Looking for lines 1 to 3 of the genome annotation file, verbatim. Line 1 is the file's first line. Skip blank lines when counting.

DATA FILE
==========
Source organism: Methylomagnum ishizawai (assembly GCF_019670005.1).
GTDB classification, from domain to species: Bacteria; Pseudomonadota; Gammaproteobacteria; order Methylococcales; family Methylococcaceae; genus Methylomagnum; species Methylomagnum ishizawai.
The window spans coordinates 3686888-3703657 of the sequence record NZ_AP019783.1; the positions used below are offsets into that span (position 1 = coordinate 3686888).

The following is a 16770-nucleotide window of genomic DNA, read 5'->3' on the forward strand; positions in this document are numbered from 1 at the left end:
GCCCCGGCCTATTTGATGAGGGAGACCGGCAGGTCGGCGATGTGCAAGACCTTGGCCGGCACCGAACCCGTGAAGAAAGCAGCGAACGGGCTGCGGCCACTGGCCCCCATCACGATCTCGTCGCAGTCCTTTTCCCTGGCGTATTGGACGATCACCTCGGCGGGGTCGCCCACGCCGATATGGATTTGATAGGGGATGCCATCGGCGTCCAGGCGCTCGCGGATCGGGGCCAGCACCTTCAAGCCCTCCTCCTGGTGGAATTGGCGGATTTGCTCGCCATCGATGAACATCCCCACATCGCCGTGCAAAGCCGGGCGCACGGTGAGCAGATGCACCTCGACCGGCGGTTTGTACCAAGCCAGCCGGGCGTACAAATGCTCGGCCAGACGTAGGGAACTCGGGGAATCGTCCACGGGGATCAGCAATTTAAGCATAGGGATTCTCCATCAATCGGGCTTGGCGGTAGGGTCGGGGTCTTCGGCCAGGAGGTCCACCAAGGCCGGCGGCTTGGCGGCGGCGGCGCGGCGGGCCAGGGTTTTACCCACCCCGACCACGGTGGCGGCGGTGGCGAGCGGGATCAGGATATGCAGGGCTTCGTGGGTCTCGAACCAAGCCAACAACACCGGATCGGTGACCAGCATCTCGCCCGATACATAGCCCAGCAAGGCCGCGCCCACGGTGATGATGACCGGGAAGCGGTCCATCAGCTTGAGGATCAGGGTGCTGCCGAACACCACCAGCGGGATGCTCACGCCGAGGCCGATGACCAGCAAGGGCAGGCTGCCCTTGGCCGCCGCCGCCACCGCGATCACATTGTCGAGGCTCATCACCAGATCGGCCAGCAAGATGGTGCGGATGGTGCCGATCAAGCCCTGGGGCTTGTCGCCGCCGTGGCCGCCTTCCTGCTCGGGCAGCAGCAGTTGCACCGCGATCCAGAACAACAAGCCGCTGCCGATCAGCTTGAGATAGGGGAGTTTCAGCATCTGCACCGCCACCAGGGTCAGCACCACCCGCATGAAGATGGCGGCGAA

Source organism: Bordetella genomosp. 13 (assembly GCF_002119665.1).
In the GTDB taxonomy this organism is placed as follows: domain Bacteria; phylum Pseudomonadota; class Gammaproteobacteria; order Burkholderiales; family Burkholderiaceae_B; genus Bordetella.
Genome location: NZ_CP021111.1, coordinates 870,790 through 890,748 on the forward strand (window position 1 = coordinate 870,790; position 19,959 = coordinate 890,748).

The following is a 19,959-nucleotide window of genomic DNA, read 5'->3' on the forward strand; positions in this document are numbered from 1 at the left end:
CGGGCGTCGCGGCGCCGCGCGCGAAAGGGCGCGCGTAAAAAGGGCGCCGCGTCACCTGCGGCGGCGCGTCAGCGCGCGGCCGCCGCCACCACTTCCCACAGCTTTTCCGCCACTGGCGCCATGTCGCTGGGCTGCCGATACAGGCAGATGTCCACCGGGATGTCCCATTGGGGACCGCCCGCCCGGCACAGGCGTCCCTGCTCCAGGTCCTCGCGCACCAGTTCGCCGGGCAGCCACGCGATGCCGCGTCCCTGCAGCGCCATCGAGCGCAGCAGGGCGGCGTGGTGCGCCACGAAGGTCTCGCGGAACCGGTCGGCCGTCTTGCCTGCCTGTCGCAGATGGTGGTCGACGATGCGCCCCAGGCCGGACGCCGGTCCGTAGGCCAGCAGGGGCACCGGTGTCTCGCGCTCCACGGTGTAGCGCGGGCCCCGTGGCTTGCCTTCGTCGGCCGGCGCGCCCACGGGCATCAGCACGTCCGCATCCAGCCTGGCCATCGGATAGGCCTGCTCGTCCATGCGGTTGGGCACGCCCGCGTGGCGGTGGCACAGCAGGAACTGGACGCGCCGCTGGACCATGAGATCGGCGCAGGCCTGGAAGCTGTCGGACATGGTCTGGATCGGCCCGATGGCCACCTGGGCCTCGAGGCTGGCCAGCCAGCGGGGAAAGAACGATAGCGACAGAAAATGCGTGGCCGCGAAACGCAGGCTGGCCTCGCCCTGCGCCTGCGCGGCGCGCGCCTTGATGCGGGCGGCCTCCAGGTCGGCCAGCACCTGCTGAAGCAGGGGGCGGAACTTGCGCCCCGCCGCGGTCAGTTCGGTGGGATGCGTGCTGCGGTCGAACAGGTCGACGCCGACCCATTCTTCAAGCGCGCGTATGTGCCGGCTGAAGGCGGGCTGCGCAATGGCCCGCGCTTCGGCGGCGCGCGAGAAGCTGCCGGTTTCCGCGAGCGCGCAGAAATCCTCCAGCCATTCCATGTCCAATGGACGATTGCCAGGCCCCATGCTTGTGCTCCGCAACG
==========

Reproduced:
Source organism: Methylomagnum ishizawai (assembly GCF_019670005.1).
GTDB classification, from domain to species: Bacteria; Pseudomonadota; Gammaproteobacteria; order Methylococcales; family Methylococcaceae; genus Methylomagnum; species Methylomagnum ishizawai.
The window spans coordinates 3686888-3703657 of the sequence record NZ_AP019783.1; the positions used below are offsets into that span (position 1 = coordinate 3686888).